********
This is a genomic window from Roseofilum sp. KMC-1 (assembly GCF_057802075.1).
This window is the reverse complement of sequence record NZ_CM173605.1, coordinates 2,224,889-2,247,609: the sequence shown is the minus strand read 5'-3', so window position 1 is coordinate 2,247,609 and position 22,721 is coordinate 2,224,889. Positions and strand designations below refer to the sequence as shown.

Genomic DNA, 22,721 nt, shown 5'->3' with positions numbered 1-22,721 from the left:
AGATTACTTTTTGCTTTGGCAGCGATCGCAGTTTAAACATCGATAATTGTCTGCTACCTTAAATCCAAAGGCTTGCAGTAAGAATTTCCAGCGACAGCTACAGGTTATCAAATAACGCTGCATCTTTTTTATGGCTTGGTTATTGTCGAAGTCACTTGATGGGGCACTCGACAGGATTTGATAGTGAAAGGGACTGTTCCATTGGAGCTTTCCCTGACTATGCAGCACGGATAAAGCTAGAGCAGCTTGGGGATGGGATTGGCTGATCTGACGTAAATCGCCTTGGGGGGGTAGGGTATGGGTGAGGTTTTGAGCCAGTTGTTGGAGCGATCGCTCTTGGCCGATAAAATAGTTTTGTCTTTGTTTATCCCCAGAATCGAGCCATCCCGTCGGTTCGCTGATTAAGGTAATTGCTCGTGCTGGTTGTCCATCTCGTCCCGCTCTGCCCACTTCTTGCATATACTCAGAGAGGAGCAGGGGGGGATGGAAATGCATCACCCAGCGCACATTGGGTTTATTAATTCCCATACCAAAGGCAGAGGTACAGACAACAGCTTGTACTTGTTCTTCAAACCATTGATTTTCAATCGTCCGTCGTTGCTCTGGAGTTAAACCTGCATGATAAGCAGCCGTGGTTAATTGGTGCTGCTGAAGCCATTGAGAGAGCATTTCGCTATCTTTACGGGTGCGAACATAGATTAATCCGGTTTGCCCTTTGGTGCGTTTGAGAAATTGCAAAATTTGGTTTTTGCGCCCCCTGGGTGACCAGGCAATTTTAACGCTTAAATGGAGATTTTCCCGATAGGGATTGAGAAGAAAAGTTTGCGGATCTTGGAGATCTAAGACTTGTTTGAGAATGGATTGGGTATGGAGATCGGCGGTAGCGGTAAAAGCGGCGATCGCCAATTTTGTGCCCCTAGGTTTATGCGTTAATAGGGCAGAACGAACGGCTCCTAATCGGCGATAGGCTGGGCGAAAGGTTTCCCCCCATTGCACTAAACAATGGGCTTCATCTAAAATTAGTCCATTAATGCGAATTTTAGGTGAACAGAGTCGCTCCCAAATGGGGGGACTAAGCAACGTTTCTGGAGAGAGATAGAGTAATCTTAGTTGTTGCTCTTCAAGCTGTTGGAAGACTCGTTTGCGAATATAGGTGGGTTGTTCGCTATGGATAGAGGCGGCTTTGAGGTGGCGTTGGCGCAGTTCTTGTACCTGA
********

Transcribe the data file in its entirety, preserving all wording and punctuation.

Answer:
This is a genomic window from Roseofilum sp. KMC-1 (assembly GCF_057802075.1).
This window is the reverse complement of sequence record NZ_CM173605.1, coordinates 2,224,889-2,247,609: the sequence shown is the minus strand read 5'-3', so window position 1 is coordinate 2,247,609 and position 22,721 is coordinate 2,224,889. Positions and strand designations below refer to the sequence as shown.

Genomic DNA, 22,721 nt, shown 5'->3' with positions numbered 1-22,721 from the left:
AGATTACTTTTTGCTTTGGCAGCGATCGCAGTTTAAACATCGATAATTGTCTGCTACCTTAAATCCAAAGGCTTGCAGTAAGAATTTCCAGCGACAGCTACAGGTTATCAAATAACGCTGCATCTTTTTTATGGCTTGGTTATTGTCGAAGTCACTTGATGGGGCACTCGACAGGATTTGATAGTGAAAGGGACTGTTCCATTGGAGCTTTCCCTGACTATGCAGCACGGATAAAGCTAGAGCAGCTTGGGGATGGGATTGGCTGATCTGACGTAAATCGCCTTGGGGGGGTAGGGTATGGGTGAGGTTTTGAGCCAGTTGTTGGAGCGATCGCTCTTGGCCGATAAAATAGTTTTGTCTTTGTTTATCCCCAGAATCGAGCCATCCCGTCGGTTCGCTGATTAAGGTAATTGCTCGTGCTGGTTGTCCATCTCGTCCCGCTCTGCCCACTTCTTGCATATACTCAGAGAGGAGCAGGGGGGGATGGAAATGCATCACCCAGCGCACATTGGGTTTATTAATTCCCATACCAAAGGCAGAGGTACAGACAACAGCTTGTACTTGTTCTTCAAACCATTGATTTTCAATCGTCCGTCGTTGCTCTGGAGTTAAACCTGCATGATAAGCAGCCGTGGTTAATTGGTGCTGCTGAAGCCATTGAGAGAGCATTTCGCTATCTTTACGGGTGCGAACATAGATTAATCCGGTTTGCCCTTTGGTGCGTTTGAGAAATTGCAAAATTTGGTTTTTGCGCCCCCTGGGTGACCAGGCAATTTTAACGCTTAAATGGAGATTTTCCCGATAGGGATTGAGAAGAAAAGTTTGCGGATCTTGGAGATCTAAGACTTGTTTGAGAATGGATTGGGTATGGAGATCGGCGGTAGCGGTAAAAGCGGCGATCGCCAATTTTGTGCCCCTAGGTTTATGCGTTAATAGGGCAGAACGAACGGCTCCTAATCGGCGATAGGCTGGGCGAAAGGTTTCCCCCCATTGCACTAAACAATGGGCTTCATCTAAAATTAGTCCATTAATGCGAATTTTAGGTGAACAGAGTCGCTCCCAAATGGGGGGACTAAGCAACGTTTCTGGAGAGAGATAGAGTAATCTTAGTTGTTGCTCTTCAAGCTGTTGGAAGACTCGTTTGCGAATATAGGTGGGTTGTTCGCTATGGATAGAGGCGGCTTTGAGGTGGCGTTGGCGCAGTTCTTGTACCTGA